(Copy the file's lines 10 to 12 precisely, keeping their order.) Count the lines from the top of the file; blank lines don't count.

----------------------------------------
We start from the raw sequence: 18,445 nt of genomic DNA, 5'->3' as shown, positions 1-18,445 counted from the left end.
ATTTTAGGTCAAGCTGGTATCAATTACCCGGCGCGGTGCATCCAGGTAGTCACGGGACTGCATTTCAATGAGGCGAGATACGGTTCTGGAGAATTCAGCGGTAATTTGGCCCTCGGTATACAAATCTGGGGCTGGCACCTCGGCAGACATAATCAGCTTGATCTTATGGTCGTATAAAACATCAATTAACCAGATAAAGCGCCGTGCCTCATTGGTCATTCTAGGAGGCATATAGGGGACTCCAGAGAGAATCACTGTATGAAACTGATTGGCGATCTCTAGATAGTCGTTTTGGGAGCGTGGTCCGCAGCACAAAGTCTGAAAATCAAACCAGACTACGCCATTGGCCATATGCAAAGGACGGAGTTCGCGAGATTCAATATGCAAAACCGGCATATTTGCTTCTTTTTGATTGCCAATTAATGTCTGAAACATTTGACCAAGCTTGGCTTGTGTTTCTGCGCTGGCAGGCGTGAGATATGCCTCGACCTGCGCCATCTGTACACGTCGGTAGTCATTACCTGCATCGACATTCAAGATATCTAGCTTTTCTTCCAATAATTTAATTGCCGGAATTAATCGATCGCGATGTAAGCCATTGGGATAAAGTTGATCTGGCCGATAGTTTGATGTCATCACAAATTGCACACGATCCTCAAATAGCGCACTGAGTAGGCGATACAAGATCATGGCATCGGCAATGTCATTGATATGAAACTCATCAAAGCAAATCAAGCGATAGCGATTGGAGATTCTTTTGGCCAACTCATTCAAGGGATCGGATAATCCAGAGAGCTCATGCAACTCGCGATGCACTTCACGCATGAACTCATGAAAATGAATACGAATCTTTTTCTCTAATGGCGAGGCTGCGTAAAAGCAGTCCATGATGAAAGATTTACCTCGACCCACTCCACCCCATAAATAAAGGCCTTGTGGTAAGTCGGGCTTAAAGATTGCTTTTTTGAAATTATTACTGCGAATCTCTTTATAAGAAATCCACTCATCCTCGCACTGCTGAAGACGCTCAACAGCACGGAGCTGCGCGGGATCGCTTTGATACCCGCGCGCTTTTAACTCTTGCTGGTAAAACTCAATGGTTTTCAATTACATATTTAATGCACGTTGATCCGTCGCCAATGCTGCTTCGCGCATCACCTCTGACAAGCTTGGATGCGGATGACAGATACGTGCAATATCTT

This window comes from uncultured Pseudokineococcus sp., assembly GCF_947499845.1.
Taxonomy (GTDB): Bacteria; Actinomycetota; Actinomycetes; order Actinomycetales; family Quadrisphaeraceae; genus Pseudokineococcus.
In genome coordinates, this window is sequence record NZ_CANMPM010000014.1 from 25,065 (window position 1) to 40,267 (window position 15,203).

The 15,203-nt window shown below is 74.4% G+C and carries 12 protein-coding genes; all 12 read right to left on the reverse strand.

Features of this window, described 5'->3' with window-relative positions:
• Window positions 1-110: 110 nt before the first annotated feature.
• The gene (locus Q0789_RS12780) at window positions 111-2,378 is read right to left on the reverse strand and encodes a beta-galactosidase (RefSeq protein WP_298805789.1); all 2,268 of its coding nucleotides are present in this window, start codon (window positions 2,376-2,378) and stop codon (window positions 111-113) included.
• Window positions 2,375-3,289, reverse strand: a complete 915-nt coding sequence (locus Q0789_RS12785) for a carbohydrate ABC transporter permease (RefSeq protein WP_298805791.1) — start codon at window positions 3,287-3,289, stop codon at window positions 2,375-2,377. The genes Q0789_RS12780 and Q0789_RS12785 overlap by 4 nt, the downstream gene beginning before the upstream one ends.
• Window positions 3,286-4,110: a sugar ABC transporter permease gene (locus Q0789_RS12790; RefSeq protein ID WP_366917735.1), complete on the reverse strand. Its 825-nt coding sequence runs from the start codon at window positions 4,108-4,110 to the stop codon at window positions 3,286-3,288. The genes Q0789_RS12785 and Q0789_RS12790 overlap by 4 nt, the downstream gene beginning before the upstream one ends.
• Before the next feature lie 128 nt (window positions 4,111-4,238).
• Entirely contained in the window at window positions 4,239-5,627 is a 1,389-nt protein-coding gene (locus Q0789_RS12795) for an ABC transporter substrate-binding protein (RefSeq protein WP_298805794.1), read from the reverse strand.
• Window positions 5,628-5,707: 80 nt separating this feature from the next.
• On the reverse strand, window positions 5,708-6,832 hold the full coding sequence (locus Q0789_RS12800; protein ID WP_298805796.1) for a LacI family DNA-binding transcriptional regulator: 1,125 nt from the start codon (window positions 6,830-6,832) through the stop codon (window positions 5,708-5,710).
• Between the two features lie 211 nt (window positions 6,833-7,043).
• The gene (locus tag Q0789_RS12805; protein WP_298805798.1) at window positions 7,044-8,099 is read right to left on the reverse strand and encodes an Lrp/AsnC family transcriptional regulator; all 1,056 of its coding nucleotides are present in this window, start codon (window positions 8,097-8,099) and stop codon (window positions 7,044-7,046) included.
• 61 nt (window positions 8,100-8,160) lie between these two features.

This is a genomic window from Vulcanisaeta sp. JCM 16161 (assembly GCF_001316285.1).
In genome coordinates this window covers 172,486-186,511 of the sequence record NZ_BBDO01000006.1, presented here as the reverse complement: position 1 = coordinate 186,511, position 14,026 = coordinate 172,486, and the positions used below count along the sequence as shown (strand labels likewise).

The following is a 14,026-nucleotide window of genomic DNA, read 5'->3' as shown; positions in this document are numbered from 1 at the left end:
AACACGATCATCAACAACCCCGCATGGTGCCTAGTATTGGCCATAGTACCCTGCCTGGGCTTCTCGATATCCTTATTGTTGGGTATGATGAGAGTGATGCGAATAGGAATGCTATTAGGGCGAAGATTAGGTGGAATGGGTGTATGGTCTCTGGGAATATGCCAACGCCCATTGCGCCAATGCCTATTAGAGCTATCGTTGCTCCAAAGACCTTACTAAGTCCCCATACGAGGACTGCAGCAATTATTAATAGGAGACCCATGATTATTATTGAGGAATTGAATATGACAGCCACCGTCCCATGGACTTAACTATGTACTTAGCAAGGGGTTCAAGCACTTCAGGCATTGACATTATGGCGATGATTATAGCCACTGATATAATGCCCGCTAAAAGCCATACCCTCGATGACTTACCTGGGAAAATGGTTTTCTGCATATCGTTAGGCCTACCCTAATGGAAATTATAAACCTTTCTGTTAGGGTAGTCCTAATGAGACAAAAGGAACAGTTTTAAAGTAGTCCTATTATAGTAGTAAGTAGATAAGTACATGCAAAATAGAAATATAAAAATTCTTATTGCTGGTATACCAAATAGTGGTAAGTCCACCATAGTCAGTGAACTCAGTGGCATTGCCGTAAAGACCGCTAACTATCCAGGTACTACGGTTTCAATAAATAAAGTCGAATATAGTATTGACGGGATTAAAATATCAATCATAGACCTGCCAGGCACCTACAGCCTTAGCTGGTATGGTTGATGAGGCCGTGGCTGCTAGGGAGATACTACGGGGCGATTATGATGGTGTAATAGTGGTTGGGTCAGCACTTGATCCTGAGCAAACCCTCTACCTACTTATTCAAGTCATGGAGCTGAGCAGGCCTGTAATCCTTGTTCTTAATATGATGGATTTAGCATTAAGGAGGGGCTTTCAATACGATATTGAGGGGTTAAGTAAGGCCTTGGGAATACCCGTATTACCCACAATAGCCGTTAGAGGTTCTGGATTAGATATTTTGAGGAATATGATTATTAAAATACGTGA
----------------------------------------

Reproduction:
• Window positions 2,375-3,289, reverse strand: a complete 915-nt coding sequence (locus Q0789_RS12785) for a carbohydrate ABC transporter permease (RefSeq protein WP_298805791.1) — start codon at window positions 3,287-3,289, stop codon at window positions 2,375-2,377. The genes Q0789_RS12780 and Q0789_RS12785 overlap by 4 nt, the downstream gene beginning before the upstream one ends.
• Window positions 3,286-4,110: a sugar ABC transporter permease gene (locus Q0789_RS12790; RefSeq protein ID WP_366917735.1), complete on the reverse strand. Its 825-nt coding sequence runs from the start codon at window positions 4,108-4,110 to the stop codon at window positions 3,286-3,288. The genes Q0789_RS12785 and Q0789_RS12790 overlap by 4 nt, the downstream gene beginning before the upstream one ends.
• Before the next feature lie 128 nt (window positions 4,111-4,238).